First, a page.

Outer layer 38 may be simply a thin coating, for example a coating having a thickness of 0.01 inch, or any other thickness as may be appropriate for the particular circumstance.
The specific liquid crystal polymer plastic-containing material which is extruded in accordance with this invention preferably exhibits dispersed droplets of liquid crystal polymer in the structural plastic matrix, as an incompatible, two phase material. Accordingly, when tubing 22 is extruded with rotational shear b rotation of either or both of orifice 18 and mandrel 20, the individual droplets of liquid crystal polymer tend to elongate into linear, helically extending fibrils 42, 44 dispersed in the structural plastic, for example fibrils having an aspect ratio on the order of 30. It can be seen from FIG. 3 that the fibrils of portion 46 of tube 22 follow a helical path which defines a greater angle to the longitudinal axis of tubing 22a than do the fibrils 44 in section 48 of tubing 22a. This may be accomplished by varying the speed of relative rotation between orifice 18 and mandrel 20 as the tubing 22 is extruded. A greater speed of rotation will result in a higher angled helical arrangement of fibrils 42, while a lower relative speed of rotation will result in the lower angle of fibrils 44 to the longitudinal axis of tubing 22a . Accordingly, the physical characteristics of tubing section 46 can vary substantially from the physical characteristics of tubing section 48, although they constitute sections of the same piece of tubing. Specifically, the longitudinal stiffness and the rotational stiffness of the tubing sections can be varied by variation of the helical angle of the fibrils to the longitudinal axis of tubing 22a, so that desired portions of the tubing may have certain properties, and other portions of the catheter may have different physical properties, particularly differing longitudinal stiffness and rotational stiffness, since both of these properties are influenced by the angle of the fibrils 42 or 44 to the tubing axis. Typically, the fibril helical angle may vary between 10 and 60 degrees.
If desired, tube 22 may be extruded with no relative rotation between orifice 18 and mandrel 30, but with stretching imposed by orienting apparatus 28, With the result that the fibrils of such tubing are generally parallel to the tubing axis. Such a structure tends to have relatively high longitudinal stiffness, but such fibrils make little contribution to the rotational stiffness, so that such a structure will have a rotational stiffness that approximates that of the particular structural plastic matrix used. With high rotation, the helically disposed fibrils 42 exhibit a relatively high angle to the tubing axis, to provide tubing which ha increased rotational stiffness.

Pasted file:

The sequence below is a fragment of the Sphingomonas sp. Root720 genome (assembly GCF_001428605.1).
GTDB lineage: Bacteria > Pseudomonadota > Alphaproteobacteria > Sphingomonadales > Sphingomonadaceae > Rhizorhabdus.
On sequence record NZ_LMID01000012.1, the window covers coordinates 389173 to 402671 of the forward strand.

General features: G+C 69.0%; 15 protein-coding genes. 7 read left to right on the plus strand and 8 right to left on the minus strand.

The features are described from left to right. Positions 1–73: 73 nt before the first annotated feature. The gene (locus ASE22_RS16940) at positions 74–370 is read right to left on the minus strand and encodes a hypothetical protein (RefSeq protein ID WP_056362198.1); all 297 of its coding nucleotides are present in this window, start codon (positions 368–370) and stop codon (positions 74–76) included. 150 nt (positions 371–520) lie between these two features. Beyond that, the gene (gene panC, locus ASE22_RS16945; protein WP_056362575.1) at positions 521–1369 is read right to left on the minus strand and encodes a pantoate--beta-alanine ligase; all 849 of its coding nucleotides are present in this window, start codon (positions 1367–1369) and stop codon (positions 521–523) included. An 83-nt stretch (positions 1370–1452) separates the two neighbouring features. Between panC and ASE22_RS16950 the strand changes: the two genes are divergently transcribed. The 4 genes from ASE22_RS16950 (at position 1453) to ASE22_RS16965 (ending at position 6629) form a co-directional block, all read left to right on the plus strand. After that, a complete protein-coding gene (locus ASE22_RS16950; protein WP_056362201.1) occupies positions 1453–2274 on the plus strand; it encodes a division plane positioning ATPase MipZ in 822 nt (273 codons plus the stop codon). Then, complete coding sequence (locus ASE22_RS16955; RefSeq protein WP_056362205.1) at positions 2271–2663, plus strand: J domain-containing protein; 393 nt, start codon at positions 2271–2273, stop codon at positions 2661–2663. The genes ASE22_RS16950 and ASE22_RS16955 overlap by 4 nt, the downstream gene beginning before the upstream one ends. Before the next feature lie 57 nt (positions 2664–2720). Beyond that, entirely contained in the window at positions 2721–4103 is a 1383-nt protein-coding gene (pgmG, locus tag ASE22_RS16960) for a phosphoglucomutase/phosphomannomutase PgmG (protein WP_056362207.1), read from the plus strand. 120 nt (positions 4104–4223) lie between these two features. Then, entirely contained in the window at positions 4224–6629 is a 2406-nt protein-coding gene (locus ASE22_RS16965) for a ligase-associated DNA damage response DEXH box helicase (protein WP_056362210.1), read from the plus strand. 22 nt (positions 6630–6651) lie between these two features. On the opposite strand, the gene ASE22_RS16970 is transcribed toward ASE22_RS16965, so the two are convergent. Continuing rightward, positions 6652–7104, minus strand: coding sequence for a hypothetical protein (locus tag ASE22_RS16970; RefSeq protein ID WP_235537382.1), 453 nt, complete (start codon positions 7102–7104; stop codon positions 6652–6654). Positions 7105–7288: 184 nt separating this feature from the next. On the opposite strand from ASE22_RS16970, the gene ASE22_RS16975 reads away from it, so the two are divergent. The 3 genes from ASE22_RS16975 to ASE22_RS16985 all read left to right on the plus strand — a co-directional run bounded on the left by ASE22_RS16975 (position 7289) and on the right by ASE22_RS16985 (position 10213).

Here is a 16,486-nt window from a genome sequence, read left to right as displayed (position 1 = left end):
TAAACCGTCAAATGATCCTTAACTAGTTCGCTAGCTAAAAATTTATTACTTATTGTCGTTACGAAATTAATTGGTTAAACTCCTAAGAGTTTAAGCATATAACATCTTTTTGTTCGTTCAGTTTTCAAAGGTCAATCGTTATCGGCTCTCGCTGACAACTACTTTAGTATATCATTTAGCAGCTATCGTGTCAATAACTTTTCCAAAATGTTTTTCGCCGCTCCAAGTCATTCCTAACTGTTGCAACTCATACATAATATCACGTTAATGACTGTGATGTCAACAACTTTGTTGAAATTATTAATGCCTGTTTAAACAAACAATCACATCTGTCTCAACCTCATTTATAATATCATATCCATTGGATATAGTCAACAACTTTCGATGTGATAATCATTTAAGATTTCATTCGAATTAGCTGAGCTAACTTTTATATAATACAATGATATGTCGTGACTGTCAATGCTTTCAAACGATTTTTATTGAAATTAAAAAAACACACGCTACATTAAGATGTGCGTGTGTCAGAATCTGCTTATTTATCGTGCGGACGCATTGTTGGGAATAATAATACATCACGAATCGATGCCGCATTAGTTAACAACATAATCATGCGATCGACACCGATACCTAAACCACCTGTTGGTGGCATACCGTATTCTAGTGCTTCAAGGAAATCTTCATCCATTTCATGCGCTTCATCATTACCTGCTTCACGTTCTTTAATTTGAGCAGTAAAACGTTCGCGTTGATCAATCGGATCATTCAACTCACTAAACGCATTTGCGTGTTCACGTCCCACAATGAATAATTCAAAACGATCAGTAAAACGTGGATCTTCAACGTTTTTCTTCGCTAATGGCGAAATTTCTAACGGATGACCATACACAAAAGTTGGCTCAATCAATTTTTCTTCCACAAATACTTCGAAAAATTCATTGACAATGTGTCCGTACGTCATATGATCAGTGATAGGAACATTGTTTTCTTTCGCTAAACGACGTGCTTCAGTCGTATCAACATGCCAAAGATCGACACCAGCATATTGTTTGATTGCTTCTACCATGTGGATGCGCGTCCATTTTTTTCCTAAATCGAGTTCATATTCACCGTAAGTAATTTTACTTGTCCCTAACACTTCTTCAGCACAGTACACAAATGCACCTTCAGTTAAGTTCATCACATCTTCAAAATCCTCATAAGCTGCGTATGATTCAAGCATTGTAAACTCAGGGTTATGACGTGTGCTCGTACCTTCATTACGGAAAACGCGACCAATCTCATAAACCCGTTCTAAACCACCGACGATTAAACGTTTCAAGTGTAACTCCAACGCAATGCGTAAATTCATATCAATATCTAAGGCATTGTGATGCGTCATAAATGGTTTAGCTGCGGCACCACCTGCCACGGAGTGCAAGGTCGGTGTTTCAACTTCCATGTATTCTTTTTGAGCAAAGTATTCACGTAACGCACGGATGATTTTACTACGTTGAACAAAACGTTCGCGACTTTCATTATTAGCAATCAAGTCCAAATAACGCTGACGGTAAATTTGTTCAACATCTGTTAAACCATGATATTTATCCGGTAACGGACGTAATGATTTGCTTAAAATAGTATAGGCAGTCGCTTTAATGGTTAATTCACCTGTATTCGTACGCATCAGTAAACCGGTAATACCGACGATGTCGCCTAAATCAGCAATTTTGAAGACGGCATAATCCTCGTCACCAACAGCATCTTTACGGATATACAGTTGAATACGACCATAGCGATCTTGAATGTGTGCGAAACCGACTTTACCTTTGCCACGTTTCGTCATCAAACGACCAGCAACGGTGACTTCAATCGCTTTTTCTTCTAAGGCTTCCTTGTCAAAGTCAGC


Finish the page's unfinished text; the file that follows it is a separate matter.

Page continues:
Making use of the invention of this application, it becomes possible to provide a "steerable" catheter having substantial rotational stiffness along most of its length by the presence of helical fibrils 42 at a substantial angle to the tubing axis, so that the conventional braided metal sleeve found in steerable catheters is not required. At the same time, the distal tip of the catheter ma exhibit fibrils of relatively low angle to the tubing axis, so that the tip exhibits increased longitudinal stiffness while being of less rotational stiffness, to provide an intravascular catheter having desirable, tailor made properties for use out of one piece of extruded tubing.
The above has been offered for illustrative purposes only, and is not intended to limit the scope of the invention of this application, which is as defined in the claims below.
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|U.S. Classification||604/527, 138/153|
|International Classification||B29C47/28, B29C47/06, B29C47/24, A61M25/00|
|Cooperative Classification||B29C47/065, B29C47/24, B29C47/26, B29L2031/7542, A61M25/0053, B29K2105/0079, B29C47/28, A61M25/0009, B29C47/0023, B29C47/0052, B29C47/0026, A61M25/005|
|European Classification||B29C47/00J6, B29C47/00L6B2, B29C47/06P, B29C47/24, A61M25/00G, B29C47/28|
|Feb 25, 1997||FPAY||Fee payment|
Year of fee payment: 4
|Feb 19, 2001||FPAY||Fee payment|
Year of fee payment: 8
|Feb 28, 2005||FPAY||Fee payment|
Year of fee payment: 12